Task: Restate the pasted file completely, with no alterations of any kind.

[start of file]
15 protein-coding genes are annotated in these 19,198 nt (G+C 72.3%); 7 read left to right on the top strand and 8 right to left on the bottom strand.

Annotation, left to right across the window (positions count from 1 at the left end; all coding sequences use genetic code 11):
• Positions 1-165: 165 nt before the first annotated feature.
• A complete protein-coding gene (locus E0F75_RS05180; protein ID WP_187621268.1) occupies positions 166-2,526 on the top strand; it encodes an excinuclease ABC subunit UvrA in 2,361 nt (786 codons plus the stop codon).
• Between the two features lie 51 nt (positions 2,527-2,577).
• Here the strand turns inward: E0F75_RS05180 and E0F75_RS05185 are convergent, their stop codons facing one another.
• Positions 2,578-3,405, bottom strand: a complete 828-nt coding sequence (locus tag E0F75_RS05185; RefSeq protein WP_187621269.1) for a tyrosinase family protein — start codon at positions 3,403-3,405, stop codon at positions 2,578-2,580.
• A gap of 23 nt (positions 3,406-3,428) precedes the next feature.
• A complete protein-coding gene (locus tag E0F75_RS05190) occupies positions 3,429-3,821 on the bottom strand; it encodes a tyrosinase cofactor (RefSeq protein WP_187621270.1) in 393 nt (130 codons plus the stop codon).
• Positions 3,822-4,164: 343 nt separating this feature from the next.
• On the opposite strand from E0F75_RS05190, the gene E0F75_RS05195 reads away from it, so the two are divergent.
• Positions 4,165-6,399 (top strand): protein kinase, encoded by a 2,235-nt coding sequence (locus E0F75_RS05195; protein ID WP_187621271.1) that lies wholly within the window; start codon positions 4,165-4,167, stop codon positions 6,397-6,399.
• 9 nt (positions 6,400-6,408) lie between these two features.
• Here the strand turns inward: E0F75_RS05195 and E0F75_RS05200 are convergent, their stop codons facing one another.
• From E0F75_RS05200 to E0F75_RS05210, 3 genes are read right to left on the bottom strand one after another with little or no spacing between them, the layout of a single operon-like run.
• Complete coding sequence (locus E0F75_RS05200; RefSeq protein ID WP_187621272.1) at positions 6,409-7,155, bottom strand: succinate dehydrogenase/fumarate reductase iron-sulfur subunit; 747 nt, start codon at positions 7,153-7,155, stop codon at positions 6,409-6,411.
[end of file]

15 protein-coding genes are annotated in these 19,198 nt (G+C 72.3%); 7 read left to right on the top strand and 8 right to left on the bottom strand.

Annotation, left to right across the window (positions count from 1 at the left end; all coding sequences use genetic code 11):
• Positions 1-165: 165 nt before the first annotated feature.
• A complete protein-coding gene (locus E0F75_RS05180; protein ID WP_187621268.1) occupies positions 166-2,526 on the top strand; it encodes an excinuclease ABC subunit UvrA in 2,361 nt (786 codons plus the stop codon).
• Between the two features lie 51 nt (positions 2,527-2,577).
• Here the strand turns inward: E0F75_RS05180 and E0F75_RS05185 are convergent, their stop codons facing one another.
• Positions 2,578-3,405, bottom strand: a complete 828-nt coding sequence (locus tag E0F75_RS05185; RefSeq protein WP_187621269.1) for a tyrosinase family protein — start codon at positions 3,403-3,405, stop codon at positions 2,578-2,580.
• A gap of 23 nt (positions 3,406-3,428) precedes the next feature.
• A complete protein-coding gene (locus tag E0F75_RS05190) occupies positions 3,429-3,821 on the bottom strand; it encodes a tyrosinase cofactor (RefSeq protein WP_187621270.1) in 393 nt (130 codons plus the stop codon).
• Positions 3,822-4,164: 343 nt separating this feature from the next.
• On the opposite strand from E0F75_RS05190, the gene E0F75_RS05195 reads away from it, so the two are divergent.
• Positions 4,165-6,399 (top strand): protein kinase, encoded by a 2,235-nt coding sequence (locus E0F75_RS05195; protein ID WP_187621271.1) that lies wholly within the window; start codon positions 4,165-4,167, stop codon positions 6,397-6,399.
• 9 nt (positions 6,400-6,408) lie between these two features.
• Here the strand turns inward: E0F75_RS05195 and E0F75_RS05200 are convergent, their stop codons facing one another.
• From E0F75_RS05200 to E0F75_RS05210, 3 genes are read right to left on the bottom strand one after another with little or no spacing between them, the layout of a single operon-like run.
• Complete coding sequence (locus E0F75_RS05200; RefSeq protein ID WP_187621272.1) at positions 6,409-7,155, bottom strand: succinate dehydrogenase/fumarate reductase iron-sulfur subunit; 747 nt, start codon at positions 7,153-7,155, stop codon at positions 6,409-6,411.